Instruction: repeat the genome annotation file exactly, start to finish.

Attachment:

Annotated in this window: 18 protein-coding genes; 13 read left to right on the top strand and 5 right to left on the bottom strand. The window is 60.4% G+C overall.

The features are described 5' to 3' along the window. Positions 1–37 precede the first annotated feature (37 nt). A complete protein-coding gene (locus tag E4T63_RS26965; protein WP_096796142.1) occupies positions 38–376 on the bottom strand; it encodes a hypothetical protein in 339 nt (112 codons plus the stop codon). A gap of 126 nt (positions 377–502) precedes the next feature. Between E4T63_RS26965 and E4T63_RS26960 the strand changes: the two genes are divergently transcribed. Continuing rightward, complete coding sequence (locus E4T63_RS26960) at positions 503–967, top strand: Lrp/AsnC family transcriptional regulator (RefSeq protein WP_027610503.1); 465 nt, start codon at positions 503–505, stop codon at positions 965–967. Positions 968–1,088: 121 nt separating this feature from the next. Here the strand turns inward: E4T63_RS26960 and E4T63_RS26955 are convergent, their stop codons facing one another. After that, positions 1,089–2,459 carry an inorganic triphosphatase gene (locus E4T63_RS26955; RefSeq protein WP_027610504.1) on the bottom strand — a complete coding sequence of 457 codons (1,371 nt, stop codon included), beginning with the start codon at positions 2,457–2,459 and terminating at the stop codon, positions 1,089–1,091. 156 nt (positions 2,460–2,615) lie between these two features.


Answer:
Annotated in this window: 18 protein-coding genes; 13 read left to right on the top strand and 5 right to left on the bottom strand. The window is 60.4% G+C overall.

The features are described 5' to 3' along the window. Positions 1–37 precede the first annotated feature (37 nt). A complete protein-coding gene (locus tag E4T63_RS26965; protein WP_096796142.1) occupies positions 38–376 on the bottom strand; it encodes a hypothetical protein in 339 nt (112 codons plus the stop codon). A gap of 126 nt (positions 377–502) precedes the next feature. Between E4T63_RS26965 and E4T63_RS26960 the strand changes: the two genes are divergently transcribed. Continuing rightward, complete coding sequence (locus E4T63_RS26960) at positions 503–967, top strand: Lrp/AsnC family transcriptional regulator (RefSeq protein WP_027610503.1); 465 nt, start codon at positions 503–505, stop codon at positions 965–967. Positions 968–1,088: 121 nt separating this feature from the next. Here the strand turns inward: E4T63_RS26960 and E4T63_RS26955 are convergent, their stop codons facing one another. After that, positions 1,089–2,459 carry an inorganic triphosphatase gene (locus E4T63_RS26955; RefSeq protein WP_027610504.1) on the bottom strand — a complete coding sequence of 457 codons (1,371 nt, stop codon included), beginning with the start codon at positions 2,457–2,459 and terminating at the stop codon, positions 1,089–1,091. 156 nt (positions 2,460–2,615) lie between these two features.